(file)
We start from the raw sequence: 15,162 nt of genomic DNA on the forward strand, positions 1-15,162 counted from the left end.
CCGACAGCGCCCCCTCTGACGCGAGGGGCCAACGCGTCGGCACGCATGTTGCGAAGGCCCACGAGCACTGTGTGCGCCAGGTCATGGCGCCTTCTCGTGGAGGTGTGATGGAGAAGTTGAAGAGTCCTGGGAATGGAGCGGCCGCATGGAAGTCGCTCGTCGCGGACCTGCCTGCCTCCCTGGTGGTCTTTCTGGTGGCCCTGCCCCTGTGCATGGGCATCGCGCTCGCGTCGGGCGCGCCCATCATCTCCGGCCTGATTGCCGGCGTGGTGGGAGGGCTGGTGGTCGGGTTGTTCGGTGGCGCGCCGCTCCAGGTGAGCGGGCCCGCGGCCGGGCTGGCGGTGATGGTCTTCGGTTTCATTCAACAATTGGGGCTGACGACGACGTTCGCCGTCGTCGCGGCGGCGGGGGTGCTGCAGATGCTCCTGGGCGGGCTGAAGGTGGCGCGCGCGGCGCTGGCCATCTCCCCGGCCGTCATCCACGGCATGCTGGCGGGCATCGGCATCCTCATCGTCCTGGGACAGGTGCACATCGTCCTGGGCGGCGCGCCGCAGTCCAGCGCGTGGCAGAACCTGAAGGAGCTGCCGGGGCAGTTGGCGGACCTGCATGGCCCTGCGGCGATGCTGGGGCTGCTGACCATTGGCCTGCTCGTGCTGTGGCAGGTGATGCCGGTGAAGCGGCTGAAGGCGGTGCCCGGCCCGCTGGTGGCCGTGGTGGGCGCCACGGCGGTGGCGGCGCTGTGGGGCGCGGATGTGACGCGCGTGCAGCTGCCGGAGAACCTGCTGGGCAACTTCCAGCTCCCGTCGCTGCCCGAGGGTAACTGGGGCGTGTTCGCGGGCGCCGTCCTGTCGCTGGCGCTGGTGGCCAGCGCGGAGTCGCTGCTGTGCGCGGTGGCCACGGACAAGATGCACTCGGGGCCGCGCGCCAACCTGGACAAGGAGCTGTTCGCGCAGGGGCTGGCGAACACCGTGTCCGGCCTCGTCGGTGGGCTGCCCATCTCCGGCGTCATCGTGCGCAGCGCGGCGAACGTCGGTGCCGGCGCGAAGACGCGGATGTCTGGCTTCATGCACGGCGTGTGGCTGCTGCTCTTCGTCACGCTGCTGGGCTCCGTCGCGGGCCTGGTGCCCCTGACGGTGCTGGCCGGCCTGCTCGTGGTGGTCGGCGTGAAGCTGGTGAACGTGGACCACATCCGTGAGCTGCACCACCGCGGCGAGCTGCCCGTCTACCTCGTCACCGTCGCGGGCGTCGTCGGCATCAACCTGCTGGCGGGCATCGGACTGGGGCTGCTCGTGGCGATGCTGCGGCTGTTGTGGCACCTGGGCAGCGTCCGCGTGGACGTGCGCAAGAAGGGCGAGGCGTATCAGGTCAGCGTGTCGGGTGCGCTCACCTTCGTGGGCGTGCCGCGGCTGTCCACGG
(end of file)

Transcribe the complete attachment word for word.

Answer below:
We start from the raw sequence: 15,162 nt of genomic DNA on the forward strand, positions 1-15,162 counted from the left end.
CCGACAGCGCCCCCTCTGACGCGAGGGGCCAACGCGTCGGCACGCATGTTGCGAAGGCCCACGAGCACTGTGTGCGCCAGGTCATGGCGCCTTCTCGTGGAGGTGTGATGGAGAAGTTGAAGAGTCCTGGGAATGGAGCGGCCGCATGGAAGTCGCTCGTCGCGGACCTGCCTGCCTCCCTGGTGGTCTTTCTGGTGGCCCTGCCCCTGTGCATGGGCATCGCGCTCGCGTCGGGCGCGCCCATCATCTCCGGCCTGATTGCCGGCGTGGTGGGAGGGCTGGTGGTCGGGTTGTTCGGTGGCGCGCCGCTCCAGGTGAGCGGGCCCGCGGCCGGGCTGGCGGTGATGGTCTTCGGTTTCATTCAACAATTGGGGCTGACGACGACGTTCGCCGTCGTCGCGGCGGCGGGGGTGCTGCAGATGCTCCTGGGCGGGCTGAAGGTGGCGCGCGCGGCGCTGGCCATCTCCCCGGCCGTCATCCACGGCATGCTGGCGGGCATCGGCATCCTCATCGTCCTGGGACAGGTGCACATCGTCCTGGGCGGCGCGCCGCAGTCCAGCGCGTGGCAGAACCTGAAGGAGCTGCCGGGGCAGTTGGCGGACCTGCATGGCCCTGCGGCGATGCTGGGGCTGCTGACCATTGGCCTGCTCGTGCTGTGGCAGGTGATGCCGGTGAAGCGGCTGAAGGCGGTGCCCGGCCCGCTGGTGGCCGTGGTGGGCGCCACGGCGGTGGCGGCGCTGTGGGGCGCGGATGTGACGCGCGTGCAGCTGCCGGAGAACCTGCTGGGCAACTTCCAGCTCCCGTCGCTGCCCGAGGGTAACTGGGGCGTGTTCGCGGGCGCCGTCCTGTCGCTGGCGCTGGTGGCCAGCGCGGAGTCGCTGCTGTGCGCGGTGGCCACGGACAAGATGCACTCGGGGCCGCGCGCCAACCTGGACAAGGAGCTGTTCGCGCAGGGGCTGGCGAACACCGTGTCCGGCCTCGTCGGTGGGCTGCCCATCTCCGGCGTCATCGTGCGCAGCGCGGCGAACGTCGGTGCCGGCGCGAAGACGCGGATGTCTGGCTTCATGCACGGCGTGTGGCTGCTGCTCTTCGTCACGCTGCTGGGCTCCGTCGCGGGCCTGGTGCCCCTGACGGTGCTGGCCGGCCTGCTCGTGGTGGTCGGCGTGAAGCTGGTGAACGTGGACCACATCCGTGAGCTGCACCACCGCGGCGAGCTGCCCGTCTACCTCGTCACCGTCGCGGGCGTCGTCGGCATCAACCTGCTGGCGGGCATCGGACTGGGGCTGCTCGTGGCGATGCTGCGGCTGTTGTGGCACCTGGGCAGCGTCCGCGTGGACGTGCGCAAGAAGGGCGAGGCGTATCAGGTCAGCGTGTCGGGTGCGCTCACCTTCGTGGGCGTGCCGCGGCTGTCCACGG